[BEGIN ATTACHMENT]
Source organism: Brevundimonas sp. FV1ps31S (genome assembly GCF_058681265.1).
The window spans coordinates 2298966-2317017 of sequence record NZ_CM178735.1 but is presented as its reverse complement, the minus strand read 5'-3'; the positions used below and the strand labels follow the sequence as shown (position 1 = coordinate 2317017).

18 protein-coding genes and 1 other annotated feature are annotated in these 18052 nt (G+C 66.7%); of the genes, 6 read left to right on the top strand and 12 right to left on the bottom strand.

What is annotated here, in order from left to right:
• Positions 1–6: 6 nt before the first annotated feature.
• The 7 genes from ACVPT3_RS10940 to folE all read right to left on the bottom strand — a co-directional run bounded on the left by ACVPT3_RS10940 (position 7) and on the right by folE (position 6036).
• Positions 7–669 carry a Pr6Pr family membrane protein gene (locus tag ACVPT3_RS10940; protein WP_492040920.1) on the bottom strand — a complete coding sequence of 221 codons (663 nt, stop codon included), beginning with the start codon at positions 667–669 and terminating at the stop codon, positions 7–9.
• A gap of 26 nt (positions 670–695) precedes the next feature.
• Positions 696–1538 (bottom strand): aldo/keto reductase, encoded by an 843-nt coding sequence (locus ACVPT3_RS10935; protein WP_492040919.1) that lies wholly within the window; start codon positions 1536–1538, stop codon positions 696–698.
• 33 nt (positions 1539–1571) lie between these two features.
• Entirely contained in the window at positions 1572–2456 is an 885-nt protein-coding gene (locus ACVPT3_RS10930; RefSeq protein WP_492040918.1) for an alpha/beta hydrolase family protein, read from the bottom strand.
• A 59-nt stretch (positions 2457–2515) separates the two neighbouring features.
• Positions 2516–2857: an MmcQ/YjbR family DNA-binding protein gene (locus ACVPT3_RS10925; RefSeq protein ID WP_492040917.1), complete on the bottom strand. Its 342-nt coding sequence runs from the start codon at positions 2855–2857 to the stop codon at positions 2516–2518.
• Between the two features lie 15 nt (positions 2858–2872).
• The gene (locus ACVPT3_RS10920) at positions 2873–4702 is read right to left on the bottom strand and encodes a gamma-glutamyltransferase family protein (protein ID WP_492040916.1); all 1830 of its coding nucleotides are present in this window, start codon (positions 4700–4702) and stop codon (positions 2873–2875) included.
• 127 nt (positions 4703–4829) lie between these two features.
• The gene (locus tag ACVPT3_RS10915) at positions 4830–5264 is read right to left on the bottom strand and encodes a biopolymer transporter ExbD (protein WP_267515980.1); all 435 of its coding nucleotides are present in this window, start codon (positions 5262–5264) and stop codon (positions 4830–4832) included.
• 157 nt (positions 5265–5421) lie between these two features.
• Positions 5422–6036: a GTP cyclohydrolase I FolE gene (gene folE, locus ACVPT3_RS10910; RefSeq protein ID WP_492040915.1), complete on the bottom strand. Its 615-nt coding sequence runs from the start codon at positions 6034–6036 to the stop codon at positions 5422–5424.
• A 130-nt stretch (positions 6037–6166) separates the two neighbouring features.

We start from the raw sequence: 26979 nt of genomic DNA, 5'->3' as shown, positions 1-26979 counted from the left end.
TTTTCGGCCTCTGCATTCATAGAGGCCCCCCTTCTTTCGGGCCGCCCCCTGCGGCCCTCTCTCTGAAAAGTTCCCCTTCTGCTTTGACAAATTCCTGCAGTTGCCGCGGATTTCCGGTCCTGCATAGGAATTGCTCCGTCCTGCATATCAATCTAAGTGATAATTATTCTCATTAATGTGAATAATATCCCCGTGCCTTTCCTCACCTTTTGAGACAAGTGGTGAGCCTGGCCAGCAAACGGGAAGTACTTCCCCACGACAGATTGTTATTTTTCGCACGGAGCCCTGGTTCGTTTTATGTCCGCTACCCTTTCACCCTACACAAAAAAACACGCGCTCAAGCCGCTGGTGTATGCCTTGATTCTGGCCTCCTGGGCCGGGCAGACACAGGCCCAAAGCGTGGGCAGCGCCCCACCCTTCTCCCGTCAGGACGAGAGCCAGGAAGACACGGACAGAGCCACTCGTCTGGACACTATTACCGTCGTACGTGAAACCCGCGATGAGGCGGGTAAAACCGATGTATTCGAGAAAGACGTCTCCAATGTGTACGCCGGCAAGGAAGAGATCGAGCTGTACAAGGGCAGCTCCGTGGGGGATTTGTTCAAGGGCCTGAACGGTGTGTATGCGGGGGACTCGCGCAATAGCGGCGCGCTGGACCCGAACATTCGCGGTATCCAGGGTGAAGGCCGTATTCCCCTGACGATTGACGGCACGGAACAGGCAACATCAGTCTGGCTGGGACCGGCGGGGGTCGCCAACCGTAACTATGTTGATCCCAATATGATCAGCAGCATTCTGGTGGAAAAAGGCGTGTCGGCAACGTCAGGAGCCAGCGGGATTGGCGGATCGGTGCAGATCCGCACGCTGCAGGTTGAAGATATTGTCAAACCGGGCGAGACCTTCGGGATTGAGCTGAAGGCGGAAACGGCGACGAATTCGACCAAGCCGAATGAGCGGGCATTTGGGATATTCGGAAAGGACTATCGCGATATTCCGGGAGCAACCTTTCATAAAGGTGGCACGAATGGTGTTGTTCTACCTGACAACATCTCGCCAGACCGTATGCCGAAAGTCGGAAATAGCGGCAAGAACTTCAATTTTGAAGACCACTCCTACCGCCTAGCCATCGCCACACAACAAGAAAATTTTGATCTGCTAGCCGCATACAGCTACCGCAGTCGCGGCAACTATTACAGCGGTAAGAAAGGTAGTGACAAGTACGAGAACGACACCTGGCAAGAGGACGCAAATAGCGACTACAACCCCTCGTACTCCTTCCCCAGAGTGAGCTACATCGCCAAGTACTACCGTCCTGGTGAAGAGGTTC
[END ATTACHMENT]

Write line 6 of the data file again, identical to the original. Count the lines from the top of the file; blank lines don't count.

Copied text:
• The 7 genes from ACVPT3_RS10940 to folE all read right to left on the bottom strand — a co-directional run bounded on the left by ACVPT3_RS10940 (position 7) and on the right by folE (position 6036).